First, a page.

A new study from CNRS is describing how cyclones are to blame for the deaths of thousands of seabirds each year in the North Atlantic. According to the researchers, high-intensity cyclone activity in the North Atlantic causes the seabirds to starve. Seabirds are often exposed to the cyclones, which can last several days, when they migrate south from their Arctic nesting sites.
“Each winter, the North Atlantic Ocean is the stage for numerous cyclones, the most severe ones leading to seabird mass-mortality events called ‘winter wrecks.’ During these, thousands of emaciated seabird carcasses are washed ashore along European and North American coasts,” explained the study authors.
“Winter cyclones can therefore shape seabird population dynamics by affecting survival rates as well as the body condition of surviving individuals and thus their future reproduction. However, most often the geographic origins of impacted seabirds and the causes of their deaths remain unclear.”
To investigate, the researchers used trackers to monitor 1,500 birds of five main species including Atlantic puffins, little auks, black-legged kittiwakes, and two species of guillemots.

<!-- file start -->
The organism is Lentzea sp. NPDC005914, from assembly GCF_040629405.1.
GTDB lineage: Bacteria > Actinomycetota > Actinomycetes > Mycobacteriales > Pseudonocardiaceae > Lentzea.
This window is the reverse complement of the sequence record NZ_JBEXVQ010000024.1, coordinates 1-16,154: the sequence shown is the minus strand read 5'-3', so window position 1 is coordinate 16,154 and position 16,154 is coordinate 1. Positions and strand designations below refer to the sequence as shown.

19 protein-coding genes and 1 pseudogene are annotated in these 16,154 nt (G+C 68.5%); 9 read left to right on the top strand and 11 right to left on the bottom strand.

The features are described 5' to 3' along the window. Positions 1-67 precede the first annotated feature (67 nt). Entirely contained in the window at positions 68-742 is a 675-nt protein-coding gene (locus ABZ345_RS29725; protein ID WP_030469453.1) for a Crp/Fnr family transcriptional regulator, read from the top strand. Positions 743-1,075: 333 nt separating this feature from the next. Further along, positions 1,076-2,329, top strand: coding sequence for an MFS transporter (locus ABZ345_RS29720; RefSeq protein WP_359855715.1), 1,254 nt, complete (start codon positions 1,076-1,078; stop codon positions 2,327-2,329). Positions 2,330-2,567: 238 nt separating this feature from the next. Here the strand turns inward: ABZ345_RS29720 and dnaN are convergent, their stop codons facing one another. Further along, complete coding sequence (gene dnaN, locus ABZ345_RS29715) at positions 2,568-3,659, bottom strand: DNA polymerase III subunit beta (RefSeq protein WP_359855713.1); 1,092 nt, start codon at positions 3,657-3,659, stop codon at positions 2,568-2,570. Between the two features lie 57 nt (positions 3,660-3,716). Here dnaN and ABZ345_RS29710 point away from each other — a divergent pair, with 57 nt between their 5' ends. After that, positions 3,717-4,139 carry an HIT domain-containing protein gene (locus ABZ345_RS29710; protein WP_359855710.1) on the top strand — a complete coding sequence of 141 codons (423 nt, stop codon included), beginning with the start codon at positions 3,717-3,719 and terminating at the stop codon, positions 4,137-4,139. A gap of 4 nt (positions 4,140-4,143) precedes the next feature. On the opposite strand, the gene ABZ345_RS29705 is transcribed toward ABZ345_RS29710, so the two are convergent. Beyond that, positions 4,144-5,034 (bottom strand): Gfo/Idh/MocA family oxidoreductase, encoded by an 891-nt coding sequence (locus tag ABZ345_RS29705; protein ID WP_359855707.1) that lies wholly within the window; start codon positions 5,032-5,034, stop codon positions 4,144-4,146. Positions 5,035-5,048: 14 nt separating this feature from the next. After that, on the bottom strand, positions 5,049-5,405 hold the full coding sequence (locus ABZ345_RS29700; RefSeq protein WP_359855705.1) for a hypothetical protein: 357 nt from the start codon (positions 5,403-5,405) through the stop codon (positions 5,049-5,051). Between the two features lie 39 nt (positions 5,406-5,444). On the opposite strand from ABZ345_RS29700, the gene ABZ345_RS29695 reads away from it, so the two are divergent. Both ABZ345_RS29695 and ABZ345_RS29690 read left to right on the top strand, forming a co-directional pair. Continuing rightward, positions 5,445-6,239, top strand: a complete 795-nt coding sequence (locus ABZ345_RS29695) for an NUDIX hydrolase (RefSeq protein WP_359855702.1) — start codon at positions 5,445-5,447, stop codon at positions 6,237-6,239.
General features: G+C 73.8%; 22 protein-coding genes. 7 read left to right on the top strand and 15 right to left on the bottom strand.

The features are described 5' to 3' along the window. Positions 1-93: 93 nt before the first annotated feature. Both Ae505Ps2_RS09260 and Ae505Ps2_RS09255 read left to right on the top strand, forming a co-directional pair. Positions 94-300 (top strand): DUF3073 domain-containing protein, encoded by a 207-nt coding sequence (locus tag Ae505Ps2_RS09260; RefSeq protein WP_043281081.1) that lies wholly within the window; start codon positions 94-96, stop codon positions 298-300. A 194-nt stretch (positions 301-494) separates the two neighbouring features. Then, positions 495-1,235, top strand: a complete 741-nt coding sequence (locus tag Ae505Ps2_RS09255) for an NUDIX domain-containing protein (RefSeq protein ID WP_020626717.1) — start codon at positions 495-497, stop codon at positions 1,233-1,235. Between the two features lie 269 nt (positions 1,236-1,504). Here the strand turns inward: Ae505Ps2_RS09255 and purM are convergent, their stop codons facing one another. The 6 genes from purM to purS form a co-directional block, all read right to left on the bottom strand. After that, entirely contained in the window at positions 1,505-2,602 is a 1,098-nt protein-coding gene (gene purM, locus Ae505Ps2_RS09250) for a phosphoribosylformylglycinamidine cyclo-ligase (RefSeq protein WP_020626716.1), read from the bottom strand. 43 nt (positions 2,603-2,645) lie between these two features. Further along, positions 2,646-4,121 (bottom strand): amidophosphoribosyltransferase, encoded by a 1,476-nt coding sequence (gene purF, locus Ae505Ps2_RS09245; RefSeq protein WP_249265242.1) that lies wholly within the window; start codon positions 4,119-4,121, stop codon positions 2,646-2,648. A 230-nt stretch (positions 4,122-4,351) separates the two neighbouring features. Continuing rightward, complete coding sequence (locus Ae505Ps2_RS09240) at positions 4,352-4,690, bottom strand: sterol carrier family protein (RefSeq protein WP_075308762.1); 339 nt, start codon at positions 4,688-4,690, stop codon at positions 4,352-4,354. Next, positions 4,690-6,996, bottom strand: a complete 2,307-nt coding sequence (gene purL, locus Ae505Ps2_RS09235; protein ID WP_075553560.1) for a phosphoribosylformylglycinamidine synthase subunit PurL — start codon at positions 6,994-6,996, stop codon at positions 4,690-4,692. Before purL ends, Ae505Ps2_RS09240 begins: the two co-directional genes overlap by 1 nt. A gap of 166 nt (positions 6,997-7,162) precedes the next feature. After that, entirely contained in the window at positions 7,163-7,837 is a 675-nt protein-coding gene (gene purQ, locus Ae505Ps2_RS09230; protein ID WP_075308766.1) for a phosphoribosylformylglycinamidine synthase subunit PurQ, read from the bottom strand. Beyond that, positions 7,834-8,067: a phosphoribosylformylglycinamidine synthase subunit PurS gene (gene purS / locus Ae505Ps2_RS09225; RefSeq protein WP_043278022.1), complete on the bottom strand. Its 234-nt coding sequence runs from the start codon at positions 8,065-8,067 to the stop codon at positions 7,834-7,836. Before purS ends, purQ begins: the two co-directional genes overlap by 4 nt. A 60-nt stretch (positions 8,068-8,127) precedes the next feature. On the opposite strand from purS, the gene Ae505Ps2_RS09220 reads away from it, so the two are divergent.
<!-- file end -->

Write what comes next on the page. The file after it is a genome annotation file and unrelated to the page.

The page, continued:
The winter tracking data made it possible for the scientists to compare seabird movements with the trajectories of cyclones and determine the degree of exposure.
Surprisingly, the experts found that seabirds were not dying from increased energy expenditure. Instead, the birds were struggling due to their inability to feed during a cyclone.
The seabird species that were monitored for the study are particularly unsuited to fly in high winds and some cannot dive into a stormy sea, which prevents them from feeding. The birds starve when the unfavorable conditions persist for a few days beyond the food that the birds have stored in their body.
“We demonstrated that cyclones of high intensity impacted birds from all studied species and breeding colonies during winter but especially those aggregating in the Labrador Sea, the Davis Strait, the surroundings of Iceland, and the Barents Sea,” wrote the study authors.
“Our broad-scale analyses suggested that cyclonic conditions do not increase seabird energy requirements, implying that they die because of the unavailability of their prey and/or their inability to feed during cyclones.”
The study is published in the journal Current Biology.